A right song and dance

Well bugger me, it’s just over three weeks since my last post. And for that my sincerest apologies. I think I went into some sort of post-exam slump or other, I dunno – that and Wimbledon (the only sporting event this otherwise un-sporty individual follows religiously every year) – so that not even the death of Michael Jackson could inspire me to blog. Or maybe that was something to do with being put off by the Blanket coverage.

Anyhoo, before I become one of the 100,000-a-day casualties of swine flu, I’d better start this blog up again. Last night I was at the world premiere of the Rufus Wainwright opera Prima Donna, at the Manchester International Festival. It was at the Palace Theatre, a very grand setting with very vertiginous seating (one felt perched like a puffin on a cliff), with Neil Hannon spotted randomly outside before the performance began. The opera itself is a playful, meta treatise on the conventions of opera itself, with a legendary diva recalling the fateful night when her singing career went on an indefinite pause. Sumptuously staged and beautifully sung, as well as cheekily inviting the audience to applaud a performance of the opera-within-an-opera and having characters who have been singing their hearts out suddenly start talking about not singing. Oh, and Rufus himself turned up at the curtain call at the end – in top hat, tails and a big white scarf. Naturellement. It’s running until 17 July, and if you haven’t got tickets then best of luck in getting them.

The night before, I was in Nottingham for more musical theatre, this time a local amateur production of Sweet Charity. Sweet Charity is not exactly the most loved of musicals – the 1969 film with Shirley Maclaine tanked at the box office, the plot is thinner than a crepe suzette and the songs (aside from Hey Big Spender, Rhythm of Life and If My Friends Could See Me Now) unmemorable. It’s odd that something that involved, variously, the creative input of Neil Simon, Federico Fellini and Bob Fosse should have turned out to be such a misfire. Maybe too many chefs spoiled the veloute. Anyway, despite some major teething troubles in rehearsal (as I’ve been regularly informed), this production turned out pretty darn well. The singer leading a big number forget his mike, so was drowned out by the music (that said, a curtain got caught and didn’t descend properly in Prima Donna last night, so it happens on all levels) and there was the odd fluffed line, but otherwise it was pretty slick. The choreography was to have included the now seminal putting-out-the-rubbish dance move so powerfully showcased by John Sergeant in Strictly Come Dancing, but sadly this had to be dropped for safety reasons.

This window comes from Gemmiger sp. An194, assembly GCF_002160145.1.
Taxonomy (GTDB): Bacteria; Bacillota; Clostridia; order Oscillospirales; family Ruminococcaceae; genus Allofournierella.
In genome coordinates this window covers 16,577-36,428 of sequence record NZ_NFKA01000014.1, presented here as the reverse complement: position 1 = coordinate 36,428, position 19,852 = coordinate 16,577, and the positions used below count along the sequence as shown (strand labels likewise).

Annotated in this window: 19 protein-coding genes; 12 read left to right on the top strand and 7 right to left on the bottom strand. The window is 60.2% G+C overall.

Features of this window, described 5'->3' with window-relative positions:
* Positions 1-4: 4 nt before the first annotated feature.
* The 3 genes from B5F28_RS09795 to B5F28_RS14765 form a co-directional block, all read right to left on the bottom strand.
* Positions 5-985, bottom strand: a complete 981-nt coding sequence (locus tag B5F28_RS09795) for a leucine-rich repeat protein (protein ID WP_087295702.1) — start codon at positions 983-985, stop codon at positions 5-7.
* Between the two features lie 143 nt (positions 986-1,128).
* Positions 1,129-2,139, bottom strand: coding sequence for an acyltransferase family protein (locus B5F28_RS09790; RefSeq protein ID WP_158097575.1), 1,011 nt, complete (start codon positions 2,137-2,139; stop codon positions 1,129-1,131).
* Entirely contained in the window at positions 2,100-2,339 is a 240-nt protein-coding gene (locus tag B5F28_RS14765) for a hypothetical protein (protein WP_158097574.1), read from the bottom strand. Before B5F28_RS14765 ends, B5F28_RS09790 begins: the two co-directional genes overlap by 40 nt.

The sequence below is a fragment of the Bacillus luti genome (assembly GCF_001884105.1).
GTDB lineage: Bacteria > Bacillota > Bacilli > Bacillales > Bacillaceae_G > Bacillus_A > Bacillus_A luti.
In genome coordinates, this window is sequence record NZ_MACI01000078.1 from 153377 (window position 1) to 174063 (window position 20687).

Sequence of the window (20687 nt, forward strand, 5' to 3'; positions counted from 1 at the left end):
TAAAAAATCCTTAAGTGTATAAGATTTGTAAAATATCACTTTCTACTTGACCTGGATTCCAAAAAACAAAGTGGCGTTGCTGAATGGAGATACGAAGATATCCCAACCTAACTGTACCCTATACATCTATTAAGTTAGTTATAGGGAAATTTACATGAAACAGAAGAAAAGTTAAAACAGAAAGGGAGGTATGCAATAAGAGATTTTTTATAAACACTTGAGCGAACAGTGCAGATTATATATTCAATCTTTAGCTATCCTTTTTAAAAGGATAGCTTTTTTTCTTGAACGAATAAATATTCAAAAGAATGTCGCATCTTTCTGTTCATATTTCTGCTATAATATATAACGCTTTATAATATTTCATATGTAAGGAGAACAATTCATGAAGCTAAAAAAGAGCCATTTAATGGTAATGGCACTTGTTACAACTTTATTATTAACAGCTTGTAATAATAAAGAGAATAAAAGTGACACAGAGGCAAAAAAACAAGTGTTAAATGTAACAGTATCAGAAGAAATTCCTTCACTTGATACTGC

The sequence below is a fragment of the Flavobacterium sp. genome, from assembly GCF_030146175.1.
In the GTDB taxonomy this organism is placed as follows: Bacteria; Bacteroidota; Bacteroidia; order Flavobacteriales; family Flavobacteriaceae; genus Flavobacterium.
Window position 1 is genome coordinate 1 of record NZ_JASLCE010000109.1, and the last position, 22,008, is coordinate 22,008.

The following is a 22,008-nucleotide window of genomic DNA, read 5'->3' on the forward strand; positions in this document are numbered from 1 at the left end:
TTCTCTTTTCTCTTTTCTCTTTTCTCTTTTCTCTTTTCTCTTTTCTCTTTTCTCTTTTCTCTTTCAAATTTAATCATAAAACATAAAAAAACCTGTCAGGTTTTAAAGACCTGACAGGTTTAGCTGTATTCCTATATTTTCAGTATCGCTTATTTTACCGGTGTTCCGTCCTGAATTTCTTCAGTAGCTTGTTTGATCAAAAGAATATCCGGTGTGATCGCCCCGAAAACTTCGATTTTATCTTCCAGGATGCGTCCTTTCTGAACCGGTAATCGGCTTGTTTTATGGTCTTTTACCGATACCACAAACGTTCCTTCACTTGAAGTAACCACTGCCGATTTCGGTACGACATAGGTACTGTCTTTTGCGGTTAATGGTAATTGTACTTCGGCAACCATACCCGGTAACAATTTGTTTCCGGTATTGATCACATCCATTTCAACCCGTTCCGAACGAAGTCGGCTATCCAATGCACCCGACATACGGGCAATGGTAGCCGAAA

Talk of Strictly Come Dancing and things being dropped brings us neatly to the subject of Arlene Phillips. Arlene has been relieved of her judging duties on Strictly and is replaced in the next series by former winner Alesha Dixon (with Darcy Bussell contributing choreography and also joining the panel for later shows). Now, I like Alesha – she was a superb competitor and winner and clearly an extremely talented dancer. But I don’t think she’ll really work as a judge. The whole point of the judging panel on Strictly is that it’s made up of four people who have worked in the world of dance – as dancers and/or choreographers – for many years, so they know what they’re talking about and are able to give lots of detailed technical advice. And the latter in particular has always been Arlene’s forte. Perhaps the makers of Strictly are trying for the Cheryl Cole factor here – put a much-loved younger woman on the panel who’ll shake things up a bit whilst proving very popular with the public because she can empathise with the contestants, having been through all this herself. It’s true that Cheryl works on X-Factor, but then the judges in that tend not to trade in technical matters. Personal insults, yes, but not technical matters.